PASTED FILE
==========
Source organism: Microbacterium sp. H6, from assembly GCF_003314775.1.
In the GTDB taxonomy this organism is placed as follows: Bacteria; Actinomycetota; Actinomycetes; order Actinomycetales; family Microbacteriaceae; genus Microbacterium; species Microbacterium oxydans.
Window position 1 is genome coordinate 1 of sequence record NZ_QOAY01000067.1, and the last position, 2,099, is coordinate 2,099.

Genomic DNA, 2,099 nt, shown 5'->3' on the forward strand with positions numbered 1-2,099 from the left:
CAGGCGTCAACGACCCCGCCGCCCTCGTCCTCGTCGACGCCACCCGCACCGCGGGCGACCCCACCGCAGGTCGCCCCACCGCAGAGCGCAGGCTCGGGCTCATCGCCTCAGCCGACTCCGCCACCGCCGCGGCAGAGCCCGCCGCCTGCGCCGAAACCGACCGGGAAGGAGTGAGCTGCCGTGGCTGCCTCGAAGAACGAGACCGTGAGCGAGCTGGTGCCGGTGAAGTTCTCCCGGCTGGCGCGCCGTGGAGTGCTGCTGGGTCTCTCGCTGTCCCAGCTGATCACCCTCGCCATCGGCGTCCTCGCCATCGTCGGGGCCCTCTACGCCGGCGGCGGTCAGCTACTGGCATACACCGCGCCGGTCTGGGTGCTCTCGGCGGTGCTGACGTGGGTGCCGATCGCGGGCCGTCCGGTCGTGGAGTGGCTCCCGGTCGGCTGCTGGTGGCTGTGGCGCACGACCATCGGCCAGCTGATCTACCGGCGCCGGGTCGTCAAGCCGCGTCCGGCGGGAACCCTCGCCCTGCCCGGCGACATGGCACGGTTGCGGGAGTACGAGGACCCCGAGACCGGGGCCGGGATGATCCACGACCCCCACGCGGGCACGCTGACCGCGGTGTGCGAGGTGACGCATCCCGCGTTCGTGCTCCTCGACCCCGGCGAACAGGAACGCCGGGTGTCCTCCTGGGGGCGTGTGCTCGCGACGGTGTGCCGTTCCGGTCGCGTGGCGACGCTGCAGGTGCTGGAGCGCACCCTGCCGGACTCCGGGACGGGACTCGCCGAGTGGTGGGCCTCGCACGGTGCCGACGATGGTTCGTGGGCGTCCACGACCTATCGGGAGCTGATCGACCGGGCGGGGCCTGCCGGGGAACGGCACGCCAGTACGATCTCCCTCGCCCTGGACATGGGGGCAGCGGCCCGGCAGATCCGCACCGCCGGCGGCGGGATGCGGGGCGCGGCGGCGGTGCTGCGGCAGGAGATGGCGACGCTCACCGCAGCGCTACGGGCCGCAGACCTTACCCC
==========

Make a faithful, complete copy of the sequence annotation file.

Source organism: Microbacterium sp. H6, from assembly GCF_003314775.1.
In the GTDB taxonomy this organism is placed as follows: Bacteria; Actinomycetota; Actinomycetes; order Actinomycetales; family Microbacteriaceae; genus Microbacterium; species Microbacterium oxydans.
Window position 1 is genome coordinate 1 of sequence record NZ_QOAY01000067.1, and the last position, 2,099, is coordinate 2,099.

Genomic DNA, 2,099 nt, shown 5'->3' on the forward strand with positions numbered 1-2,099 from the left:
CAGGCGTCAACGACCCCGCCGCCCTCGTCCTCGTCGACGCCACCCGCACCGCGGGCGACCCCACCGCAGGTCGCCCCACCGCAGAGCGCAGGCTCGGGCTCATCGCCTCAGCCGACTCCGCCACCGCCGCGGCAGAGCCCGCCGCCTGCGCCGAAACCGACCGGGAAGGAGTGAGCTGCCGTGGCTGCCTCGAAGAACGAGACCGTGAGCGAGCTGGTGCCGGTGAAGTTCTCCCGGCTGGCGCGCCGTGGAGTGCTGCTGGGTCTCTCGCTGTCCCAGCTGATCACCCTCGCCATCGGCGTCCTCGCCATCGTCGGGGCCCTCTACGCCGGCGGCGGTCAGCTACTGGCATACACCGCGCCGGTCTGGGTGCTCTCGGCGGTGCTGACGTGGGTGCCGATCGCGGGCCGTCCGGTCGTGGAGTGGCTCCCGGTCGGCTGCTGGTGGCTGTGGCGCACGACCATCGGCCAGCTGATCTACCGGCGCCGGGTCGTCAAGCCGCGTCCGGCGGGAACCCTCGCCCTGCCCGGCGACATGGCACGGTTGCGGGAGTACGAGGACCCCGAGACCGGGGCCGGGATGATCCACGACCCCCACGCGGGCACGCTGACCGCGGTGTGCGAGGTGACGCATCCCGCGTTCGTGCTCCTCGACCCCGGCGAACAGGAACGCCGGGTGTCCTCCTGGGGGCGTGTGCTCGCGACGGTGTGCCGTTCCGGTCGCGTGGCGACGCTGCAGGTGCTGGAGCGCACCCTGCCGGACTCCGGGACGGGACTCGCCGAGTGGTGGGCCTCGCACGGTGCCGACGATGGTTCGTGGGCGTCCACGACCTATCGGGAGCTGATCGACCGGGCGGGGCCTGCCGGGGAACGGCACGCCAGTACGATCTCCCTCGCCCTGGACATGGGGGCAGCGGCCCGGCAGATCCGCACCGCCGGCGGCGGGATGCGGGGCGCGGCGGCGGTGCTGCGGCAGGAGATGGCGACGCTCACCGCAGCGCTACGGGCCGCAGACCTTACCCC